The USNS Comfort medical ship moves up the Hudson River past the Statue of Liberty as it arrives on … [+]
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In New York and elsewhere across America, physicians and nurses are overwhelmed with patients suffering from COVID-19. “Nurses Die, Doctors Fall Sick and Panic Rises on Virus Front Lines,” read a recent headline in the New York Times. Relaxed immigration policies could provide a vital boost to efforts to save American lives, according to analysts.
To better understand current shortcomings in U.S. immigration law and possible solutions that would bring more healthcare professionals to the front lines in America, I interviewed William Stock, a founding member of Klasko Immigration Law Partners.
Stuart Anderson: The State Department recently stated that eligible foreign healthcare workers could contact U.S. consulates. What are the practical limitations today that would prevent a foreign physician from getting a visa to America to help fight COVID-19?
William Stock: While it was welcome news that the consulates would still be open for foreign healthcare workers, the practical matter is that U.S. immigration regulations are both inflexible and time-consuming. Because the number of professional-level working visas – H-1B visas principally – is limited per year, the only employers who could even think of sponsoring a foreign physician are those exempt from that limit. Academic medical centers and nonprofit teaching hospitals are exempt from the H-1B cap, while many community hospitals and other healthcare organizations are not.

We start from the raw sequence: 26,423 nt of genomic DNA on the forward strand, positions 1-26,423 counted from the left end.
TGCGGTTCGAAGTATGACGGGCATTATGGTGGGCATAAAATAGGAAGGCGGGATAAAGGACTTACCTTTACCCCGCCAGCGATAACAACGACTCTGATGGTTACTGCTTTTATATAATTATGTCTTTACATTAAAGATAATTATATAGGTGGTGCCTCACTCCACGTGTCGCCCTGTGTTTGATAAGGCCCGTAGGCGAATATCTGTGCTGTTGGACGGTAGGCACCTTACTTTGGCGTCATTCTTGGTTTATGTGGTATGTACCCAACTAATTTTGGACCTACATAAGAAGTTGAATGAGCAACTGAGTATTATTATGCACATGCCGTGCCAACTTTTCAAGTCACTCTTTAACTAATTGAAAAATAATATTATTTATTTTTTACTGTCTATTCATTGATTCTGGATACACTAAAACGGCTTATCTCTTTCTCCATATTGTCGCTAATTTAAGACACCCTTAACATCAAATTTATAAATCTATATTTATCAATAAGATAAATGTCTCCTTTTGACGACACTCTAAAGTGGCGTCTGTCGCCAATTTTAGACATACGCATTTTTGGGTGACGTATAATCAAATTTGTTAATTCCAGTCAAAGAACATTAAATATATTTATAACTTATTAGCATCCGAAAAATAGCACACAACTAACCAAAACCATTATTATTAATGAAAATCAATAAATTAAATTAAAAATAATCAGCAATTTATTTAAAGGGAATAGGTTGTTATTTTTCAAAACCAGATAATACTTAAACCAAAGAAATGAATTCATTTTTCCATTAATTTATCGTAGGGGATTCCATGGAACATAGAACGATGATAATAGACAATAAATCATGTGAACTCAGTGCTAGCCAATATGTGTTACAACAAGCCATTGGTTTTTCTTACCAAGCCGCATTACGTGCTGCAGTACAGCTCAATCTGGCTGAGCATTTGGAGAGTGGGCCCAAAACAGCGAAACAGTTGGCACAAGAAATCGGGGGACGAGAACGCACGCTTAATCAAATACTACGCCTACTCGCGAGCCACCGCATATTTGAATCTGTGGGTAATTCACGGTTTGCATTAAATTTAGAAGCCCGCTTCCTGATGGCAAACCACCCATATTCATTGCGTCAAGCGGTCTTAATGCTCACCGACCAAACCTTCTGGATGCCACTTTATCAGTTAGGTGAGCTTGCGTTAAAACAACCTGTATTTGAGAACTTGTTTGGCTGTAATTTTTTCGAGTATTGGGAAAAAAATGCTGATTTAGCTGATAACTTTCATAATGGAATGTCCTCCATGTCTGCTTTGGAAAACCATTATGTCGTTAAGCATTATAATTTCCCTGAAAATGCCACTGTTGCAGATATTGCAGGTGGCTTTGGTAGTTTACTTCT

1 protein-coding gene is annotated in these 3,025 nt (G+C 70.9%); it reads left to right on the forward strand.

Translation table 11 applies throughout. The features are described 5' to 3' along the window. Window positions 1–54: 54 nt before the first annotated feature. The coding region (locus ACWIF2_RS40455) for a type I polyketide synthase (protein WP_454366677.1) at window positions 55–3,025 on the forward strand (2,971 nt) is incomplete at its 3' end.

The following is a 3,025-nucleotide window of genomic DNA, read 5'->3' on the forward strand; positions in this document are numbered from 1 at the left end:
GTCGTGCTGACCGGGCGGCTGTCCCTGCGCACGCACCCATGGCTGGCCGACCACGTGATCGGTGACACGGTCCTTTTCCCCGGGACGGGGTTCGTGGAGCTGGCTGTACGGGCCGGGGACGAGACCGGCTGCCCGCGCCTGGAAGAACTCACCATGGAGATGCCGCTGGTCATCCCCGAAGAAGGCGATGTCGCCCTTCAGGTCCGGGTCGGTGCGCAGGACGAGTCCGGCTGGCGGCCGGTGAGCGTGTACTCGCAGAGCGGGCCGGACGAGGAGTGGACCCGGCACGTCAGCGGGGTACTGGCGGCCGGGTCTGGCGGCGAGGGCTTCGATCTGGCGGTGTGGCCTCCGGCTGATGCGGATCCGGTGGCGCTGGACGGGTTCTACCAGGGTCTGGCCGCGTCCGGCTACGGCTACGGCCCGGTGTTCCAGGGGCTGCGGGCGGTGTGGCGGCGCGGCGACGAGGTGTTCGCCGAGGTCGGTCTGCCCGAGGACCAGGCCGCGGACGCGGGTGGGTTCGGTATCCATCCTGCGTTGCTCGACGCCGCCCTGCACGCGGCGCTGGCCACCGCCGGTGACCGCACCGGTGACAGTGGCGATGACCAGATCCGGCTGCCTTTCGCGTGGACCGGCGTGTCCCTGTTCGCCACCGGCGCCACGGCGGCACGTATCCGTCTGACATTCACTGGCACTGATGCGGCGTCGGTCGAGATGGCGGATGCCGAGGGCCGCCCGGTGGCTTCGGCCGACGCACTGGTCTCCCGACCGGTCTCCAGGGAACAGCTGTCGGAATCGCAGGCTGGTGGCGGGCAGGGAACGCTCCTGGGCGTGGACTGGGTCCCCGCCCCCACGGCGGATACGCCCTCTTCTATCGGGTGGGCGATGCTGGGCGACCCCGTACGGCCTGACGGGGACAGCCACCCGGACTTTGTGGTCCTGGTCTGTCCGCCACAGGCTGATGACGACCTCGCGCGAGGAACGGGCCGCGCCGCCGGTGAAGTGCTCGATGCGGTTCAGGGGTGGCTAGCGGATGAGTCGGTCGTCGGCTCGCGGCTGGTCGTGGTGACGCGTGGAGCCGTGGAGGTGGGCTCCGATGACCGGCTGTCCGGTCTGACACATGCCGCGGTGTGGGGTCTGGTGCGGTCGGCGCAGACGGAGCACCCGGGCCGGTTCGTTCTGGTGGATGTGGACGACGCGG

Foreign physicians also face credentialing restrictions under the immigration laws. For example, even though most states will give a physician licensed in Canada a medical license in their state, the immigration regulations require additional credentialing tests – the United States Medical Licensing Examination (USMLE). During the crisis, the exams had to be canceled because they must be offered in-person.
Anderson: What are the practical obstacles for foreign nurses?
Stock: Nurses face even stricter limits than physicians, as most nursing positions are not eligible for the temporary H-1B visa. As such, employers needing nurses need to sponsor them directly for permanent residence, a process that takes 18 months minimum under normal circumstances. In addition, strict limits on the number of skills-based immigrants (employment-based green cards) per year to the United States have created a years-long quota backlog, meaning many nurses would take three years or more to be able to get to the front of the line and be able to immigrate.
Anderson: What are the issues facing foreign doctors currently working in the United States to go work in New York City or another area with an urgent need for doctors?
Stock: Doctors on H-1B visas are restricted to working for the particular employer who sponsored their visa, and even that employer cannot send the physician to work in a different area of employment without complying with Department of Labor regulations. U.S. Citizenship and Immigration Services (USCIS) issued a binding precedent that merely changing an employee’s location requires a whole new H-1B filing, meaning that a physician would face major bureaucratic hurdles to change locations in response to the current crisis.